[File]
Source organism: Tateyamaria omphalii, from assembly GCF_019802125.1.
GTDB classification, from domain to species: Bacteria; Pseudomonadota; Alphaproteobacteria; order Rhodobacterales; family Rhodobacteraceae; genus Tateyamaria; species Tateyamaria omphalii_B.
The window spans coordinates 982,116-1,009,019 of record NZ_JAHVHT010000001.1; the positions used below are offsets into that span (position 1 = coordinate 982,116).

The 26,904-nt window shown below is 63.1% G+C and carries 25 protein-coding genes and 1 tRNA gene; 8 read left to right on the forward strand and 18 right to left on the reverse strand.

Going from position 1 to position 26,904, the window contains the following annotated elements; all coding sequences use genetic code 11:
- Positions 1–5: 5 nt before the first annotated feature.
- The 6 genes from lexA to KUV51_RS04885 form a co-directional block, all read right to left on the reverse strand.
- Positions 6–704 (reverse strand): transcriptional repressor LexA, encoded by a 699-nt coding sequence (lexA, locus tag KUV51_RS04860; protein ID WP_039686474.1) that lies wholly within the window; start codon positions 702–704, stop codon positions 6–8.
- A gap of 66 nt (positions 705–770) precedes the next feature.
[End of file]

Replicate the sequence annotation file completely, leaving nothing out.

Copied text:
Source organism: Tateyamaria omphalii, from assembly GCF_019802125.1.
GTDB classification, from domain to species: Bacteria; Pseudomonadota; Alphaproteobacteria; order Rhodobacterales; family Rhodobacteraceae; genus Tateyamaria; species Tateyamaria omphalii_B.
The window spans coordinates 982,116-1,009,019 of record NZ_JAHVHT010000001.1; the positions used below are offsets into that span (position 1 = coordinate 982,116).

The 26,904-nt window shown below is 63.1% G+C and carries 25 protein-coding genes and 1 tRNA gene; 8 read left to right on the forward strand and 18 right to left on the reverse strand.

Going from position 1 to position 26,904, the window contains the following annotated elements; all coding sequences use genetic code 11:
- Positions 1–5: 5 nt before the first annotated feature.
- The 6 genes from lexA to KUV51_RS04885 form a co-directional block, all read right to left on the reverse strand.
- Positions 6–704 (reverse strand): transcriptional repressor LexA, encoded by a 699-nt coding sequence (lexA, locus tag KUV51_RS04860; protein ID WP_039686474.1) that lies wholly within the window; start codon positions 702–704, stop codon positions 6–8.
- A gap of 66 nt (positions 705–770) precedes the next feature.